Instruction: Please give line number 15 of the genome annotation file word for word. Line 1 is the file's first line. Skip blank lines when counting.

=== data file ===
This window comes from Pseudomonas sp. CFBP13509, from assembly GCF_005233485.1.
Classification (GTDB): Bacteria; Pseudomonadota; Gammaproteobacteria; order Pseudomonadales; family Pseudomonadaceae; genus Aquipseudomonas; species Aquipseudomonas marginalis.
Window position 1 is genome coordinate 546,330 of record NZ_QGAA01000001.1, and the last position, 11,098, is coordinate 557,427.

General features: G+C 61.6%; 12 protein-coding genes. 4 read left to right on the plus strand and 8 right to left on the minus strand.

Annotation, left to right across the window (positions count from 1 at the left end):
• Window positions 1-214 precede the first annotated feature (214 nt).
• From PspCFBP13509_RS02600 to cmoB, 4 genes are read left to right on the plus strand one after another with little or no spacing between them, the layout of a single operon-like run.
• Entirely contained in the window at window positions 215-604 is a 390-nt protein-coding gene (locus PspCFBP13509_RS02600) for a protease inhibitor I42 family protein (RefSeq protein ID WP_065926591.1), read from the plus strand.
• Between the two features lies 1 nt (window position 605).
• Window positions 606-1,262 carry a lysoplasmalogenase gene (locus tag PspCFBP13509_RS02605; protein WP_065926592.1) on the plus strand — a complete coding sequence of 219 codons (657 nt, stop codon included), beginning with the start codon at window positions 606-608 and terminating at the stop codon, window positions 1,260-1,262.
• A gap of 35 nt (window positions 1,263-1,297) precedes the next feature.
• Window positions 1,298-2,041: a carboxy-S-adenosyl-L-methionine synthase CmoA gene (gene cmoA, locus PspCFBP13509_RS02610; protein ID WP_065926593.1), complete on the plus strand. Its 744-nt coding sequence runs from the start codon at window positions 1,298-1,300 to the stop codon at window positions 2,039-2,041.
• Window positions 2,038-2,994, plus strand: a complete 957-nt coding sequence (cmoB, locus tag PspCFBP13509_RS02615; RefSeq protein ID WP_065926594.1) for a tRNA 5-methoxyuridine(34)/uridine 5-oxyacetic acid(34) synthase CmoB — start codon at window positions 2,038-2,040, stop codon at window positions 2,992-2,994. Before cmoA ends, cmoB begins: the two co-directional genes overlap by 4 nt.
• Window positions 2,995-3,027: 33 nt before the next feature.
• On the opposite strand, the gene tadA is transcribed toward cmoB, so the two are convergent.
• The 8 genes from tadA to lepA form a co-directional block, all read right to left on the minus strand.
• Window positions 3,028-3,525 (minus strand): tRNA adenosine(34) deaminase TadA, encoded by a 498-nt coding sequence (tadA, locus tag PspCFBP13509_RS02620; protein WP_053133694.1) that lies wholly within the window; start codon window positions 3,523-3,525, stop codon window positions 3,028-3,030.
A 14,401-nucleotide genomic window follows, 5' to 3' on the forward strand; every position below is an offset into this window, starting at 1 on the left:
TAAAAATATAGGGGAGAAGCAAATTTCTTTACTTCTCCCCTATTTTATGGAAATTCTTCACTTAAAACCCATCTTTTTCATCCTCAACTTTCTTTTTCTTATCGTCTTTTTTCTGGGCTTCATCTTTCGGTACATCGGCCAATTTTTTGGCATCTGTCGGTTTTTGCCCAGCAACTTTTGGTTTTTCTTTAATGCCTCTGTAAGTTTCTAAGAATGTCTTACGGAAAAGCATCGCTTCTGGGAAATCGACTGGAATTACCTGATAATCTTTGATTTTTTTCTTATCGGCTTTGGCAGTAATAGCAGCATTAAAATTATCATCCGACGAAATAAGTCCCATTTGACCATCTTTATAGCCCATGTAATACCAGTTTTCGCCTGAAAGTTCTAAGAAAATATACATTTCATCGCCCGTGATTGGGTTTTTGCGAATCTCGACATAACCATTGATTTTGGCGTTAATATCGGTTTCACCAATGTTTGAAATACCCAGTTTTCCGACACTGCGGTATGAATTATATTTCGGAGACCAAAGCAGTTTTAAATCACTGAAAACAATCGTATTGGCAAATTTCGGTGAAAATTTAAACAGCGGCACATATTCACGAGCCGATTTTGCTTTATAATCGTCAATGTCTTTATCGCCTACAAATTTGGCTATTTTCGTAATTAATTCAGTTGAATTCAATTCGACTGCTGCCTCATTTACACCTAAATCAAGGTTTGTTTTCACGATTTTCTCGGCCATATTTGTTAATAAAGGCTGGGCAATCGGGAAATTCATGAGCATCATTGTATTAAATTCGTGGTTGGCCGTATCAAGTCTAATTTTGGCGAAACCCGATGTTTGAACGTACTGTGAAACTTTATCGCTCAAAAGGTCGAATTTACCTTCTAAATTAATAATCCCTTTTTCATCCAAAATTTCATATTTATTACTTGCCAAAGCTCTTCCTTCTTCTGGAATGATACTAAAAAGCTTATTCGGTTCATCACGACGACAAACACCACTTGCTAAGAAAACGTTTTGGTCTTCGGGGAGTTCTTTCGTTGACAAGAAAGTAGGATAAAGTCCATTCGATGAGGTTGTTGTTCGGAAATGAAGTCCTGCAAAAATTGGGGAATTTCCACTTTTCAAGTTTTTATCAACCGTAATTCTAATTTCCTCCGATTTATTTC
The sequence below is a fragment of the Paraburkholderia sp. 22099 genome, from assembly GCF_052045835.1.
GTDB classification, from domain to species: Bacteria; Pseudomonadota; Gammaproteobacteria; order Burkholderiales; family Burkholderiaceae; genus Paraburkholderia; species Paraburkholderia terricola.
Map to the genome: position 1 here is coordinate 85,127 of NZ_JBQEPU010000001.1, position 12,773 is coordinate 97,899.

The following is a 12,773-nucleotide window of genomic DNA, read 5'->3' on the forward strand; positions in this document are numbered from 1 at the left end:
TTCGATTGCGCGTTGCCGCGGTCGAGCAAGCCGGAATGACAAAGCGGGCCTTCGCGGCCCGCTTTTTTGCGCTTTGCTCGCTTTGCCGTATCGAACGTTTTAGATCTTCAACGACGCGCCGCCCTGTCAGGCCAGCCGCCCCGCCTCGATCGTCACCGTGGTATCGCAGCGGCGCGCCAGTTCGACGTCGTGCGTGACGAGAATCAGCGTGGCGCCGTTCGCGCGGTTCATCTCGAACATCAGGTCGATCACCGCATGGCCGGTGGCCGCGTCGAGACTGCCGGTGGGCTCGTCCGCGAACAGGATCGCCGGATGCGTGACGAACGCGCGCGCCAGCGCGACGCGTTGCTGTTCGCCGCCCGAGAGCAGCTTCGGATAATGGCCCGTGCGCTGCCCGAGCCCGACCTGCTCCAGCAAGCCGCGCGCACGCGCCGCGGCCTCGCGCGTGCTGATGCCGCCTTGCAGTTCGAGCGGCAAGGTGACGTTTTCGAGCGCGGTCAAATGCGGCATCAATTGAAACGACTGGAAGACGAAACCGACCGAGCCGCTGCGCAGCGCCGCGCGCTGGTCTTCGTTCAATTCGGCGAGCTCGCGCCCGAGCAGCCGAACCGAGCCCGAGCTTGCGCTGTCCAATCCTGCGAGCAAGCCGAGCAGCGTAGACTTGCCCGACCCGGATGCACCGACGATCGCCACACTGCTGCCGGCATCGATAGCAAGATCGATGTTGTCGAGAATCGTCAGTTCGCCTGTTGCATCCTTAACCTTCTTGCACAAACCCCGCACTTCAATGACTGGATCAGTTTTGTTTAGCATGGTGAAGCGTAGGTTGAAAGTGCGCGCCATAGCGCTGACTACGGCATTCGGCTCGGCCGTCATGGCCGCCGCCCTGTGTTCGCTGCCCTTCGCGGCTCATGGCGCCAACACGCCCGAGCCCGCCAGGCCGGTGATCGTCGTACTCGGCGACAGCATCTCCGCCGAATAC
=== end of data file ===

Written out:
• On the opposite strand, the gene tadA is transcribed toward cmoB, so the two are convergent.